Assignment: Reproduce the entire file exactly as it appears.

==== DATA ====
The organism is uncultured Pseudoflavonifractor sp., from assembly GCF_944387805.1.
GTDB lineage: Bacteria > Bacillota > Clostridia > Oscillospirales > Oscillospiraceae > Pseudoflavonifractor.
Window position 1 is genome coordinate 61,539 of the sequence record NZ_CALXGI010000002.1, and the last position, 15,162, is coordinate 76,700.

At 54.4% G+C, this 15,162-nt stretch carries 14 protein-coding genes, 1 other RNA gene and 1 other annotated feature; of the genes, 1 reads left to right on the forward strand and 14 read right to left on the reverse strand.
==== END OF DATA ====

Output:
The organism is uncultured Pseudoflavonifractor sp., from assembly GCF_944387805.1.
GTDB lineage: Bacteria > Bacillota > Clostridia > Oscillospirales > Oscillospiraceae > Pseudoflavonifractor.
Window position 1 is genome coordinate 61,539 of the sequence record NZ_CALXGI010000002.1, and the last position, 15,162, is coordinate 76,700.

At 54.4% G+C, this 15,162-nt stretch carries 14 protein-coding genes, 1 other RNA gene and 1 other annotated feature; of the genes, 1 reads left to right on the forward strand and 14 read right to left on the reverse strand.